Count­ing stitches

How knit­ting helped chef and food writer James McIn­tosh over­come de­pres­sion

Simply Knitting - - Contents -

When you look at a stitch, what do you see? Some see we are one step closer to a fin­ished gar­ment, oth­ers are beam with pride that it’s their first stitch, oth­ers may see a de­sign start­ing to take shape. For me I see a breath and a mo­ment.

The high life

I was never the sort of per­son to be stuck in bed for a year, un­able to move my body and su er­ing from very black sad­ness in my head. I was a life-lov­ing 30-some­thing fly­ing around the world. Be­ing a food writer who spe­cialised in Aga cook­ery was a joy and my dream job since I was a child.The jet set life was what I thrived on. Al­ways sur­rounded by peo­ple, my life was air­port toTV sets to book sign­ings to prod­uct launches. I was wined and dined and won many in­ter­na­tional awards for my work. I thought this was a good life; I was liv­ing o the en­ergy of my youth with­out re­al­is­ing that the stitches of my in­ner strength were drop­ping.

A year in bed

Then it hap­pened. Like a dropped stitch 15 rows down, my life started to un­tan­gle. A year in bed with se­vere de­pres­sion, on anti-de­pres­sants and un­able to func­tion.The depth of pain and sad­ness in my head was nearly too much to bear.The ten­der lit­tle flame that is my soul seemed to be ox­i­dis­ing in the naked air and it was deeply painful as it was kicked con­stantly by sad­ness. My lit­tle in­ner can­dle flame that was my soul, all I was and held dear, was nearly blown out.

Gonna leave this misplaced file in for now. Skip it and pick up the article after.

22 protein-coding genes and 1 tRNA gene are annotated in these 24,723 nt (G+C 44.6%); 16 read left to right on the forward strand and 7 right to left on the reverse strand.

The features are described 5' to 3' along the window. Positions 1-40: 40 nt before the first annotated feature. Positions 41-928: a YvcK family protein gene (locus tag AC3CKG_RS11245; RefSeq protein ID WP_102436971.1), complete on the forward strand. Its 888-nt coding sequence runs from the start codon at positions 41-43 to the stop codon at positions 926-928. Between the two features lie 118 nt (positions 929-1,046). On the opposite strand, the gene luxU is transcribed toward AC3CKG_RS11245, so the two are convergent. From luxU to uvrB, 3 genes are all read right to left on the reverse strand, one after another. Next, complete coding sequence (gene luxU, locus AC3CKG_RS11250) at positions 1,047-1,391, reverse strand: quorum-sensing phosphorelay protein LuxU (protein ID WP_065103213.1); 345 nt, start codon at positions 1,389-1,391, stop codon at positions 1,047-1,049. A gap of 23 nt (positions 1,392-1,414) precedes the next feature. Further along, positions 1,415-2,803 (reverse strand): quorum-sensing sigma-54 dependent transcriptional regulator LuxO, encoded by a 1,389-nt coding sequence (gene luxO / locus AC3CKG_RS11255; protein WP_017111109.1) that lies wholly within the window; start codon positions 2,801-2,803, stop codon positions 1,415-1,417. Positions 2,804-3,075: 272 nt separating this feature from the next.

One side e ect of de­pres­sion is an in­abil­ity to sleep. I spent many months ly­ing in bed next to my part­ner watch­ing movies on my tablet through my ear­phones. Count­ing sheep did not work for me. I taught my­self to knit, I re­alised the rhythm of my nee­dles was ac­tu­ally my in­ner body’s rhythm. I would knit all night long, count­ing my stitches.

My con­fi­dence grew

That one stitch, and then an­other al­lowed me to have a sense of calm. A cre­ation grow­ing that I had made, a rea­son for me to be proud, to find my cir­ca­dian rhythm with my knit­ting nee­dles. Each stitch be­came a breath, each breath a feel­ing, each feel­ing ac­knowl­edged and un­der­stood. I was in the mo­ment, a mind­ful prac­tice. Ac­knowl­edg­ing each stitch and ev­ery thought. Slowly, as the knit­ted items grew from my nee­dles, my con­fi­dence was grow­ing too.The tat­ters of my mind were be­ing knit­ted back to­gether. I was able to leave our home again, I was able to have a life. Like the snow­drops in Fe­bru­ary, I was start­ing to emerge again, a liv­ing func­tional crea­ture. I learned to talk about my feel­ings.To re­alise that they were valid, they were mine and they needed to be un­der­stood. A stitch in time, saved my mind. Knit­ting al­lowed me to en­joy the sen­sa­tions of my body as a way out of de­pres­sion. I call this kni­ti­ta­tion. Read more about James and his jour­ney here: www.knit­nib­ble.com, or pick up a copy of his new book, Knit and Nib­ble: life’s pat­terns, recipes and games, £24.99, by McIn­tosh Pub­lish­ing

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